eMusic Review 0
Chicago's Sea And Cake have clocked in 15 years and seven previous albums of jazz and world-inflected art-pop — the kind of muso-indie, Smiths-influenced thing that has only found a (relatively) mainstream American audience recently with the emergence of Vampire Weekend. But the band's eighth album is the least self-consciously clever of their career, and is, by some distance, their best.
The rhythm section of legendary Tortoise leader John McEntire and bassist (and talented painter) Eric Claridge is one of Sea and Cake's biggest strengths, and on Car Alarm they weave subtle and imaginative patterns around Sam Prekop and Archer Prewitt's sweet melodies and arty jangles, driving when necessary, skipping lightly when required. By the time you've been charmed by the album's best moments — the edgy "New Schools," the blissful "Window Sills," the gently surging alt-pop of opener "Aerial" — you'll be amazed at just how much loveliness they can still mine from primary-color guitar-pop. Steel drums and twinkling synths provide textural variety, and the superb "Down in the City" even finds a way to be oddly bluesy.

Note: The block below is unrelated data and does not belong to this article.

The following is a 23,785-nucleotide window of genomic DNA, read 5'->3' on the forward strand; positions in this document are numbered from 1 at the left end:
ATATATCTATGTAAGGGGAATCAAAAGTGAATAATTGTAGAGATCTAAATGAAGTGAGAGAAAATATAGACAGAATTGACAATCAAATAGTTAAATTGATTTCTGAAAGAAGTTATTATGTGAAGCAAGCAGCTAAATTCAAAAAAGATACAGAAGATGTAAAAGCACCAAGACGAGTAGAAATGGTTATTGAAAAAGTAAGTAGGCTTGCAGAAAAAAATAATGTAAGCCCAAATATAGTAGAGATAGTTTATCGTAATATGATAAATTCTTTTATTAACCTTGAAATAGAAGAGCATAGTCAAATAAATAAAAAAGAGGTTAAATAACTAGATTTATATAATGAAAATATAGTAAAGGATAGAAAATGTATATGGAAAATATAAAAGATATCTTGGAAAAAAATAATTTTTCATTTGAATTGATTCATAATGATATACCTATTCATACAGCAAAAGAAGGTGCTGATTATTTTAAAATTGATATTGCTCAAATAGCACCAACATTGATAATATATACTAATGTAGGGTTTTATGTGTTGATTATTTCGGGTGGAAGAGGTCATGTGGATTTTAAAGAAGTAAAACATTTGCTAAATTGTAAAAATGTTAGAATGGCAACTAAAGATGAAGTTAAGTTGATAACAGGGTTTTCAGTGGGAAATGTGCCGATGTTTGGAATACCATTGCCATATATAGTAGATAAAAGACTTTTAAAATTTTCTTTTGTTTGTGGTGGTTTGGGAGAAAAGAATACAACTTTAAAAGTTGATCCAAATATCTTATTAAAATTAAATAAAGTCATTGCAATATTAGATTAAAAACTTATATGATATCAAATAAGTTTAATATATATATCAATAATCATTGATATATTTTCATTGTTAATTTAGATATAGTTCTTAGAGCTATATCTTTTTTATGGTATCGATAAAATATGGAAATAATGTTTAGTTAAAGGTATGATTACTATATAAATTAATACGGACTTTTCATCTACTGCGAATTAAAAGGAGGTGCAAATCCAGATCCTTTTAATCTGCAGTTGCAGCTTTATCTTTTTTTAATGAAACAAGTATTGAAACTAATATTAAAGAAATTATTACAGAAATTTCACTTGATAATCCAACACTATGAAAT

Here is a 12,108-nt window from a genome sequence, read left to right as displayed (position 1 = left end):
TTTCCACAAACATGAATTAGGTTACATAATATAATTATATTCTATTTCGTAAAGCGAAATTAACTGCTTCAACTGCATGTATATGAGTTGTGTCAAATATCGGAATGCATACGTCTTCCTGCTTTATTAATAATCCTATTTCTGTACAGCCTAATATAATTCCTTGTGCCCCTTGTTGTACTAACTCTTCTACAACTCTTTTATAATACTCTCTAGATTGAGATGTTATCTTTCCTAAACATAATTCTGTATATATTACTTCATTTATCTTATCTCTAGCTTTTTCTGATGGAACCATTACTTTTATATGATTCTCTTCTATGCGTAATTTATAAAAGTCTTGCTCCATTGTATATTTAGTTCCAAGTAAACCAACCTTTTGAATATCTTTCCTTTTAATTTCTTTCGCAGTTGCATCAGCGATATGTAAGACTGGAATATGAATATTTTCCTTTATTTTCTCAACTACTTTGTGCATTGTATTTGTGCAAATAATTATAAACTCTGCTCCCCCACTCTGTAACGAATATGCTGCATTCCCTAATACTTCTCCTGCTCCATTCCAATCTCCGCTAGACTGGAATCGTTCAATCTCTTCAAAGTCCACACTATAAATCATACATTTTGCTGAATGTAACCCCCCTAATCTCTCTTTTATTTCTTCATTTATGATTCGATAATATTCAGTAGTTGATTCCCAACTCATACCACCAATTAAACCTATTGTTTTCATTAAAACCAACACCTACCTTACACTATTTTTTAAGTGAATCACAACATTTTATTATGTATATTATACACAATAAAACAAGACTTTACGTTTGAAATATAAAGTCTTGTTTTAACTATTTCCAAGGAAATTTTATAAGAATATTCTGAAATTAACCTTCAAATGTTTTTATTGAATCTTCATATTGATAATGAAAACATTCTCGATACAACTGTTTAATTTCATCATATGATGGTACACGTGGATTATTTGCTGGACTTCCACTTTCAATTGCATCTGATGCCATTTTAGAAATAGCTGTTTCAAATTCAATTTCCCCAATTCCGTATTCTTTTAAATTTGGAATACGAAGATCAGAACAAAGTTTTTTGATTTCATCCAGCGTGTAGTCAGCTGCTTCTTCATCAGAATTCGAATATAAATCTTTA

As the variety might suggest, Car Alarm is a broader album than we are used to from Sea and Cake,… read more »